And guess who's buying?  If you guessed 20-something year old pension and insurance fund investors who were in middle school during the last financial crisis then you're absolutely right...congratulations.

Yet after years of rising markets, declining corporate defaults and tighter credit spreads, the trade is finally attracting greater interest. Increasingly, pension funds and endowments have become senior tranche investors in many of Citigroup’s synthetic CDOs. And because the CDOs are derivatives, they have small upfront costs and amplify returns.

 

“There is a whole generation of people in finance who never knew or forgot what the problems were with synthetic CDOs,” said Janet Tavakoli, a 30-year veteran of the financial markets who runs a consulting firm and has written books on structured credit and CDOs. “Just as derivatives can lever up the upside, they can lever up the downside.”

Conclusion:  Seems like we're getting to that point in the cycle when it once again makes sense to "short everything that guy [or girl in this case] has touched."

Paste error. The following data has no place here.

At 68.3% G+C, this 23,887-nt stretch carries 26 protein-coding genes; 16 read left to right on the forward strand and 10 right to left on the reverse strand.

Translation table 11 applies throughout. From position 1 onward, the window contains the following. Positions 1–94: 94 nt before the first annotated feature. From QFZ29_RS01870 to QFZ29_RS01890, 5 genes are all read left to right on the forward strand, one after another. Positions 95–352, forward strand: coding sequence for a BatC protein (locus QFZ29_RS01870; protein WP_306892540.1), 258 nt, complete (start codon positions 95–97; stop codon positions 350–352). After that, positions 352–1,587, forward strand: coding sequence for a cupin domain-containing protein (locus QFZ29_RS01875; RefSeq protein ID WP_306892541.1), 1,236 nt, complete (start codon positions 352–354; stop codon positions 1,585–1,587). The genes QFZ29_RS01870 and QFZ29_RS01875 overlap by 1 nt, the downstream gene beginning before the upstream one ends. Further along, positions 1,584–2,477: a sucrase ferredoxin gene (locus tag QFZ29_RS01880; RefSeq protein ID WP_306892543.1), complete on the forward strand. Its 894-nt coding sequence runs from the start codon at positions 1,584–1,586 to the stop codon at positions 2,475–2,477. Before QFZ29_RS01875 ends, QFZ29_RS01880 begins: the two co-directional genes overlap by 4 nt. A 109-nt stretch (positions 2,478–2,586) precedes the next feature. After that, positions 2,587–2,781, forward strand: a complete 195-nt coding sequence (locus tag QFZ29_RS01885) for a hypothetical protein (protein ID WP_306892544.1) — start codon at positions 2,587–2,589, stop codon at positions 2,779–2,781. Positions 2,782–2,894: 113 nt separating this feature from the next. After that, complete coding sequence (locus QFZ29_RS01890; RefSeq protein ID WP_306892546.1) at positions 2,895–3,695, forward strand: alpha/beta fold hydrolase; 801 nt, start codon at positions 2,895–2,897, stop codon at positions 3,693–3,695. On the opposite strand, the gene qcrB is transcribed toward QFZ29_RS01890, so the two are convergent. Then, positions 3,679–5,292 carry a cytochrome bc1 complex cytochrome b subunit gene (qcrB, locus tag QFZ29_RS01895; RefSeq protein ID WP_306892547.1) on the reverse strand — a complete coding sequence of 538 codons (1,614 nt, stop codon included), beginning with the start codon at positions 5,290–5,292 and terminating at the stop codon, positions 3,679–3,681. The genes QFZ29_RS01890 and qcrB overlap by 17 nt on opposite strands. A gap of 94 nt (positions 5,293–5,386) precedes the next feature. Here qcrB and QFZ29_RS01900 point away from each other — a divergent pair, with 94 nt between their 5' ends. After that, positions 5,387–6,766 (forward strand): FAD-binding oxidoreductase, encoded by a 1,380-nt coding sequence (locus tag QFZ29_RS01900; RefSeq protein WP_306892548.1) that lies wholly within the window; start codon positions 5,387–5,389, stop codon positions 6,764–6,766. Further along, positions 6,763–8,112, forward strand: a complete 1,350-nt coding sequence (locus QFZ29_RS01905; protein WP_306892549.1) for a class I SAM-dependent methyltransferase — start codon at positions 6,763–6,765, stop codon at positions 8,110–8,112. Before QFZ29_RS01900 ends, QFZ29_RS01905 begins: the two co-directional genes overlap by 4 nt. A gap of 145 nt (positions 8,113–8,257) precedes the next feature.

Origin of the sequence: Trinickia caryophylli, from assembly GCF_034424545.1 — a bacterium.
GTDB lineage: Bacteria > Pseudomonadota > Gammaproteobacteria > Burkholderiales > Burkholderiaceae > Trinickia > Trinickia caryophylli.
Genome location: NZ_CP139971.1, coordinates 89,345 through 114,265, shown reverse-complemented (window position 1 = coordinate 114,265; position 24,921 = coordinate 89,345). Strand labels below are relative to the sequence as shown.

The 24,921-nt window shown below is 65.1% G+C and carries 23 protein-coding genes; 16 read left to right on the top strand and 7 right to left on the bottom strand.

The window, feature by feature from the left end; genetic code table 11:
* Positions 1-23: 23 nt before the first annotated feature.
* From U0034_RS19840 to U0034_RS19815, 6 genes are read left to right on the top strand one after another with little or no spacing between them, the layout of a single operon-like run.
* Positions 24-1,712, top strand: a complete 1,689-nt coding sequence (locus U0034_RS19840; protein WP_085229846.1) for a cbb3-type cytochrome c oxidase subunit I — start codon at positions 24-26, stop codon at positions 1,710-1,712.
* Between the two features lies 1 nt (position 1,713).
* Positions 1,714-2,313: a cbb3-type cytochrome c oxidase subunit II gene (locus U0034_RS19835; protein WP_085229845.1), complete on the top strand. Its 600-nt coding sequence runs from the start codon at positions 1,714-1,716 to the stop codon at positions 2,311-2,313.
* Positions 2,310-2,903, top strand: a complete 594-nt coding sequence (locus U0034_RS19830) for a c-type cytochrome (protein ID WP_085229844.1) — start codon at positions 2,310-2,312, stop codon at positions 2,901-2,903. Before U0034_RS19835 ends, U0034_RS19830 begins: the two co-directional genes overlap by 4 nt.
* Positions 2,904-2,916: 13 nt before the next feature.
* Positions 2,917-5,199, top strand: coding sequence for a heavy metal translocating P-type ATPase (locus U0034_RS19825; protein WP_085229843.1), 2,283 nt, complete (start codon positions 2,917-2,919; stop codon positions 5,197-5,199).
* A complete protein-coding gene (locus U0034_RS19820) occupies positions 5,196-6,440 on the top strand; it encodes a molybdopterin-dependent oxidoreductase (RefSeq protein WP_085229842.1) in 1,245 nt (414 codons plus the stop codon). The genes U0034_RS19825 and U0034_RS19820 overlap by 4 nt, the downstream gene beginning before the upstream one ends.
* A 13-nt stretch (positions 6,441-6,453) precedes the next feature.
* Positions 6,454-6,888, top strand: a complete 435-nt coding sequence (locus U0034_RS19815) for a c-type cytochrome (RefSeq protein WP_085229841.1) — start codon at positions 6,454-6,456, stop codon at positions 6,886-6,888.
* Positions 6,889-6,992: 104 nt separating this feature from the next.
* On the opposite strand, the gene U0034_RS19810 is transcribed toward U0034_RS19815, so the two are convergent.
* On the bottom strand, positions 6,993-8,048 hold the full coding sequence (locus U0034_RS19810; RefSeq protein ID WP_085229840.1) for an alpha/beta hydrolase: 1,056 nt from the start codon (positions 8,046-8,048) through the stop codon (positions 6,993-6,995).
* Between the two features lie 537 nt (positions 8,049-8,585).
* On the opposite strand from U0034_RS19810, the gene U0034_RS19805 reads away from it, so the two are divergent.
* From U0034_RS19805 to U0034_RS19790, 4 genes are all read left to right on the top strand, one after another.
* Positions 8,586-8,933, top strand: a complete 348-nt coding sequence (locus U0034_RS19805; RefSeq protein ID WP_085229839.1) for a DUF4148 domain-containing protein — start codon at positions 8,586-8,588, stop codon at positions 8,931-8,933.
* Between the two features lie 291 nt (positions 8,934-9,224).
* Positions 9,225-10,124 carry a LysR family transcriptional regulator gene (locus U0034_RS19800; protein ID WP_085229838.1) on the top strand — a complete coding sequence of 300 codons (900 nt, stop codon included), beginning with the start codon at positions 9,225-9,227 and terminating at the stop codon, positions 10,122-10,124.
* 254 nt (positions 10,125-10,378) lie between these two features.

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SloMoe's picture

Are they bringing back Hank Paulson and his containers?

38BWD22's picture

 

 

CDOs are as complicated as BTC!

yrad's picture

It's a CDO of a CDO. Or, a CDO "squared"

What's so complicated? 

YUNOSELL's picture

The market is getting wise to the latest dogshit wrapped in catshit so now they need some added complexity to generate new opaque fees to extract more wealth from the muppets.

Guess it will be time to start shorting the market soon.

VD's picture

they share certain-- um-- similarities; namely, the transaction volume of bitcoin over last 12months is, on average, unchanged. while price has gone up 10x.

 

it's a confidence game. videogame "coinz", toxic derivatives, etc.

 


Decay is Constant's picture

So where do I short bitcoin?

VD's picture

be very careful shorting the crypt0-ponzi. it's safer to buy dips if anything with tight stops. btc is Napster beta, but with inveterate Asian gamblers and "smart money" "investors" along w/ the 1% basement crypt0-muppetz.

Buckaroo Banzai's picture

Open an account at Kraken or Poloniex, they will let you short BTC, assuming there are sufficient coins in the exchange wallet that have been made available for shorting. Don't forget, it's impossible to naked short BitCoin, so if there are insufficient coins available you'll be SOL.

Good luck!

38BWD22's picture

 

 

Or sell some BTC for gold.

I did just that at BTC price of $6400 (from JM Bullion).  BTC now at $7280 or so.  My timing is typically imperfect.